Street Fighter V: Arcade Edition (PS4)
Developed by Capcom and Dimps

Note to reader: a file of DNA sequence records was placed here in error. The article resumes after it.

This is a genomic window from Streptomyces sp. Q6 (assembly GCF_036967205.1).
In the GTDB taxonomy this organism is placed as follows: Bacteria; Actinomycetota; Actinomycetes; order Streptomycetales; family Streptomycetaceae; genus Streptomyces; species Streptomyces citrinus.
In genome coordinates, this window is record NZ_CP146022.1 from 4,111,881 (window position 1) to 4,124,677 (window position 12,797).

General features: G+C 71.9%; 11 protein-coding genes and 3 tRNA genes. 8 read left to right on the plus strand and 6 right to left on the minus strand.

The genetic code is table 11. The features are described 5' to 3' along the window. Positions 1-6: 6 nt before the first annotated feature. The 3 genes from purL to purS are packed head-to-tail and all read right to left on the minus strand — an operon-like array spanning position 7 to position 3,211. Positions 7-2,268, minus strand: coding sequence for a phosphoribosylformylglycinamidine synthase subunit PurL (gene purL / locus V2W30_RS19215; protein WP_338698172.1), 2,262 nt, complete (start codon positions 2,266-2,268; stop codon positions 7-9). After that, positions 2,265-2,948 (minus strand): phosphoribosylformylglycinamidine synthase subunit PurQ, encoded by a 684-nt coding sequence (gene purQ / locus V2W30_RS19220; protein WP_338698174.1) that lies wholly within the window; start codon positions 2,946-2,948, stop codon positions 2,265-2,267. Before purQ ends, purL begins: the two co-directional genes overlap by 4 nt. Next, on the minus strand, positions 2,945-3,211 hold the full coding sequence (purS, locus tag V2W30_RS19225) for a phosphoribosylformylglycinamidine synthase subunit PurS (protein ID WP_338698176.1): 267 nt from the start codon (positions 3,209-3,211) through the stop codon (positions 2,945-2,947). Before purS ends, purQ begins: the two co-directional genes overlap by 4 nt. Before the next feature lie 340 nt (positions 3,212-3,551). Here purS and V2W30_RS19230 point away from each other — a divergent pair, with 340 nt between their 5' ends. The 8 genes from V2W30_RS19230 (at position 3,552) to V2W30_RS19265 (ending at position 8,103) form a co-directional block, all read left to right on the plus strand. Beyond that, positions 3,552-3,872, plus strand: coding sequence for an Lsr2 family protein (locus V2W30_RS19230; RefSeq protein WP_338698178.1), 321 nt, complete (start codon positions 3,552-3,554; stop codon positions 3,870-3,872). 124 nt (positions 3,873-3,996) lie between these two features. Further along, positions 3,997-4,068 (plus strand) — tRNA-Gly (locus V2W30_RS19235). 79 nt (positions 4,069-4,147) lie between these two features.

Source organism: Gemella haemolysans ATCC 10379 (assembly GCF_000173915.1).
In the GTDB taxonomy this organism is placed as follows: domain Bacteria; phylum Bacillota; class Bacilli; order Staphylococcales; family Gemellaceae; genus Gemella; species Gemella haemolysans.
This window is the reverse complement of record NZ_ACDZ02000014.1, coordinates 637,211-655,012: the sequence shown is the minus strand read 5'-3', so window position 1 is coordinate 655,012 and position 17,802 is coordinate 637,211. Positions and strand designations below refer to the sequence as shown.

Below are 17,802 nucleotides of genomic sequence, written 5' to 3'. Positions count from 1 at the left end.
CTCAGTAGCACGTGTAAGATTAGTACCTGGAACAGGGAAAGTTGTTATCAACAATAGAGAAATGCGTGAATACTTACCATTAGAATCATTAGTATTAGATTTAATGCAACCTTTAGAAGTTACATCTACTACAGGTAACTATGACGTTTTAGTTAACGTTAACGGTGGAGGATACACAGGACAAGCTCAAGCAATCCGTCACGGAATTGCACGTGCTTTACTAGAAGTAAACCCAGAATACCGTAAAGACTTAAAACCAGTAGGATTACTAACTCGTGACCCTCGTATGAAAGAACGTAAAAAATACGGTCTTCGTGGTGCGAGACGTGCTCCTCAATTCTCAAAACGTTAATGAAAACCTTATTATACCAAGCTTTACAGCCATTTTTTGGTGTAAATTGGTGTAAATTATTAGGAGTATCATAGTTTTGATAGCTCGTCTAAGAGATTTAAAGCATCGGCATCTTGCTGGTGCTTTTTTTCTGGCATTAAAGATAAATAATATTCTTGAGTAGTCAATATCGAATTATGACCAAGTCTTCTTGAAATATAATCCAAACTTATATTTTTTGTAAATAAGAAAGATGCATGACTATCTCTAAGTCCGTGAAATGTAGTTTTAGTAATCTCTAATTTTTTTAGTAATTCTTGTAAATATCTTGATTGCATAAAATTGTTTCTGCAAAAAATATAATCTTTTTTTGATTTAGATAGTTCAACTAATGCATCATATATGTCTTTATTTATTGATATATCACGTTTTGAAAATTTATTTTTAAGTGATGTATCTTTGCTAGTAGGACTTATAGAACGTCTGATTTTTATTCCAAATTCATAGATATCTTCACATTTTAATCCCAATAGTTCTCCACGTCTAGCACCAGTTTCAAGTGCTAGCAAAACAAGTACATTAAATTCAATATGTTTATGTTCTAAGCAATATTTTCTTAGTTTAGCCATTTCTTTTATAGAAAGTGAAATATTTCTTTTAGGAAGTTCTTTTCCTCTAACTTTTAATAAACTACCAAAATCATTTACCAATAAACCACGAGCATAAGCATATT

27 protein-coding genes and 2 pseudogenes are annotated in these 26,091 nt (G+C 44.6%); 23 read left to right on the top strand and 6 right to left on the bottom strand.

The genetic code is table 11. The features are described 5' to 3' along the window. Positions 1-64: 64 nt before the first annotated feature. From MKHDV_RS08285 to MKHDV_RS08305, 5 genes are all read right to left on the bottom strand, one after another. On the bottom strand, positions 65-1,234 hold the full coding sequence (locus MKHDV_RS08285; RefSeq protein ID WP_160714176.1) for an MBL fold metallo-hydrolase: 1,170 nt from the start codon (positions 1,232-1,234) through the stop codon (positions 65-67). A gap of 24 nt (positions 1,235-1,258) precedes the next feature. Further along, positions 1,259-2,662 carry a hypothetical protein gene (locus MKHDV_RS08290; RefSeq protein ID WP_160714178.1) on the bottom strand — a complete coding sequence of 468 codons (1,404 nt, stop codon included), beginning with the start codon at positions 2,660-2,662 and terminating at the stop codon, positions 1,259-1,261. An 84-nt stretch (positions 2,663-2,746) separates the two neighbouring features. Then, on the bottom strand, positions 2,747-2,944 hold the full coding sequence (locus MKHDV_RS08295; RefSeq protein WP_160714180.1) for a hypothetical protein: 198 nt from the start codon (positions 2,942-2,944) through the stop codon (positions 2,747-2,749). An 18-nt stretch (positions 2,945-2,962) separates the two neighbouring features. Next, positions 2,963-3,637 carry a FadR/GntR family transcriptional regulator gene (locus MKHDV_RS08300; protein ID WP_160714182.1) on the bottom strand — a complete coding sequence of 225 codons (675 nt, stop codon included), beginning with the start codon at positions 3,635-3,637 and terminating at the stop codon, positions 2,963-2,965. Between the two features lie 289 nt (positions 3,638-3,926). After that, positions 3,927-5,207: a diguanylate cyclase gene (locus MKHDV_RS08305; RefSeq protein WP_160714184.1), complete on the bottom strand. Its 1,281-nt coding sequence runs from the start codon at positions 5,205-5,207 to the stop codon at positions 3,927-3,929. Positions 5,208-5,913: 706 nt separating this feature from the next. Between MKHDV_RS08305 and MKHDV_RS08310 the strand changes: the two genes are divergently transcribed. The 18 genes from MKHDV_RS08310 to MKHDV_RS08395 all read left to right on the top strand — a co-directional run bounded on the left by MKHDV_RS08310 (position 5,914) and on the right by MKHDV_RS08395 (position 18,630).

I’m really sick of modern gaming. It seems that we’ve more or less peaked when it comes to actual gameplay mechanics and all the “innovation” is coming from ways to monotize it. This is of course nothing new and I’m probably the billionth person to opine about this, but this game right here is the one that REALLY soured me on it on a personal level. Honestly I think what pushes this over the edge is the fact that they DO let you earn Fight Money in the game instead of just charging you for each piece of DLC. That’s basically what Smash Bros did and frankly it didn’t bother me even if I didn’t like the prices; not to mention that the SECOND iteration of that game is going to have ALL the DLC while THIS iteration (the Arcade rerelease) only came with a small portion of it. You can earn Fight Money in the game by doing certain challenges and playing certain modes. Me, being an average player, managed to earn about twelve thousand in one to two hours of playing. How many points do you need to unlock one character? A hundred thousand. How many characters are there to unlock? Six. That’s just ONE of the various things you can unlock (which includes costumes, colors, stages, etc), and on top of that, relatively high earning challenges can’t be done as many times as you want. You can do those once and then I guess you have to wait a week for them to upload new challenges. So yeah, that is VERY obviously some bull-puckey, but you know what I kind of learned by looking at this system? I think it very unfairly targets the casual market, or at least those who aren’t EXTREMELY into this particular fighting game. When I play Street Fighter, I want to play as Juri, I want to play through a story mode with cut scenes, and I want to try on all the costumes. I’m not here to learn perfect combos, when to counter, or what that V meter thing actually does, but because of that and because I’m only MILDLY skilled at it, a lot of the opportunities to earn fight money and unlock stuff is closed off due to how absurdly difficult they are. There’s no way I’m gonna get through EXTREME difficulty Survival mode just to unlock a few color pallets unless of course I use up all my Fight Money continuing on each stage because I keep getting my ass handed to me. Oh yeah! That Fight Money you need to earn in order to buy unlocks instead of paying cash is ALSO used for other stuff like that. Everything about this game just feels like it’s utterly resenting me for NOT spending five hundred bucks on costumes and is SEETHING every time it has to hand out a red cent which makes for a rather hostile environment to try and enjoy a game even if the mechanics are solid. I’m pretty sure I mentioned this last year when I was taking a look at Tekken 7, but Fighting Games as a genre seem particularly susceptible to monetization chicanery, and low and behold we have the poster child right here.